Investors celebrate Biden winning U.S. presidency By Reuters


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© Reuters. U.S. Democratic presidential candidate Biden campaigns in Philadelphia

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By Lewis Krauskopf, Koh Gui Qing and Lawrence Delevingne

NEW YORK (Reuters) – Investors and financial executives took a big sigh of relief on Saturday after major networks declared Democrat Joe Biden winner of the U.S. presidential election, offering some certainty after days of conflicting reports about who might run the White House next term.

Although current President Donald Trump said he would fight the results in court, Wall Streeters who offered comments felt there was little doubt Biden would ultimately succeed. Election predictors including the Associated Press, NBC, Fox News and Edison Research, upon which Reuters relies, called the presidency for Biden.

“Biden is good news for the markets,” Christopher Stanton, chief investment officer at Sunrise Capital Partners, said on Saturday. “We’re all so tired of the whipsaw that came with the Trump tweets.”

Major U.S. stock indexes registered their biggest weekly gains since April this week, as investors bet Biden would win and Republicans would hold onto the Senate. That scenario would create a steadier hand in the Oval Office and a Congress that would check left-leaning impulses on taxes or regulations that pinch companies, investors said.

However, there are lingering risks to asset prices in the days and weeks ahead.

Republicans have already filed several lawsuits over ballot counting and Trump said his campaign will file more. The litigation could drag out election proceedings, which are also likely to face run-off contests in Georgia.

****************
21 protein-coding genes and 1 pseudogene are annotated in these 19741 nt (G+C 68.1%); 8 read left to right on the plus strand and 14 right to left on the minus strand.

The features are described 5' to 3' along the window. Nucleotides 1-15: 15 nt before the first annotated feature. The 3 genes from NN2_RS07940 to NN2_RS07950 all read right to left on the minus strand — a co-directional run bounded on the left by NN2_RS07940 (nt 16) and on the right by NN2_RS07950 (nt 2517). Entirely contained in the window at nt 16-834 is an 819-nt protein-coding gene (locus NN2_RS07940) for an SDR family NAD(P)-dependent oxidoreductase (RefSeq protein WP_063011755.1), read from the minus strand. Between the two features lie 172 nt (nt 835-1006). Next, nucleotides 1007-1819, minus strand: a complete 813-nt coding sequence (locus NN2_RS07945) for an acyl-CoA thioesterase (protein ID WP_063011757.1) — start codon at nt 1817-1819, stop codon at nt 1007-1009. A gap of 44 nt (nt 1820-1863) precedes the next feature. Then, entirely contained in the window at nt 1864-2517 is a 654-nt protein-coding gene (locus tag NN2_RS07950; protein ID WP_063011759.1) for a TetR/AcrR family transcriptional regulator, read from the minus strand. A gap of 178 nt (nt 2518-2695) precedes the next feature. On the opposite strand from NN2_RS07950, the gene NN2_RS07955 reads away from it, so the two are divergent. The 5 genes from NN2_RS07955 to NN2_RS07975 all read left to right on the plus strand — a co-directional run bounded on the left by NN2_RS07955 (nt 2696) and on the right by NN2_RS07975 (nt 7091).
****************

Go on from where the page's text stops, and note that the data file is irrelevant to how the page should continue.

Beyond those battles, investors have been worried about the people Biden might appoint to his Cabinet. Some of those officials would be negotiating with Congress about a relief package and have extensive powers to craft Wall Street rules.

Current U.S. Federal Reserve governor and former McKinsey consultant Lael Brainard’s name has been floated as a potential Treasury Secretary, while Biden has already tapped former derivatives market regulator and Goldman Sachs Group Inc (N:) banker Gary Gensler for advice on financial regulation.

For the moment, investors and prominent Wall Street figures said they were happy with the election finally being called after what seemed like unending tension as ballots were counted through the week.

“Now is a time for unity,” JPMorgan Chase & Co (N:) Chief Executive Jamie Dimon said in a statement. “We must respect the results of the U.S. presidential election and, as we have with every election, honor the decision of the voters and support a peaceful transition of power.”

Leon Cooperman, a billionaire former hedge fund manager who had previously criticized Democrats said he was pleased with the results.

“It’s a signal to the world that America has not changed its values,” said Cooperman, of Omega Family Office. “That’s a good thing in my view.”

Robert Wolf, a major Democratic donor and former UBS Group AG (S:) executive who now runs 32 Advisors, was enthusiastic: “I am ecstatic, relieved and deeply hopeful for the future of this country,” he said in a text message.

The financial industry was not reacting in a bubble: major cities from New York to San Francisco erupted in celebration on Saturday. Though Trump undoubtedly has significant support throughout the country, including on Wall Street, 2020 has been a difficult year for the United States.

The coronavirus pandemic has taken a huge toll on the country, killing some 236,250 people so far, while social unrest over the police killing of George Floyd, a Black man, has only hardened divisions that already existed.

Many voters were hoping for a decisive election that would offer some calm, whichever candidate they cast ballots for.

Mohamed El-Erian, Allianz (DE:) Group’s chief economic adviser, said he hoped a Biden administration could work with Congress to get a handle on the pandemic and pass an economic stimulus package for struggling Americans.

“The country needs to come together to deal better with a surge in Covid infections that risks the loss of more lives, greater disruptions to livelihoods, and long-term economic, institutional and social scarring,” he said.

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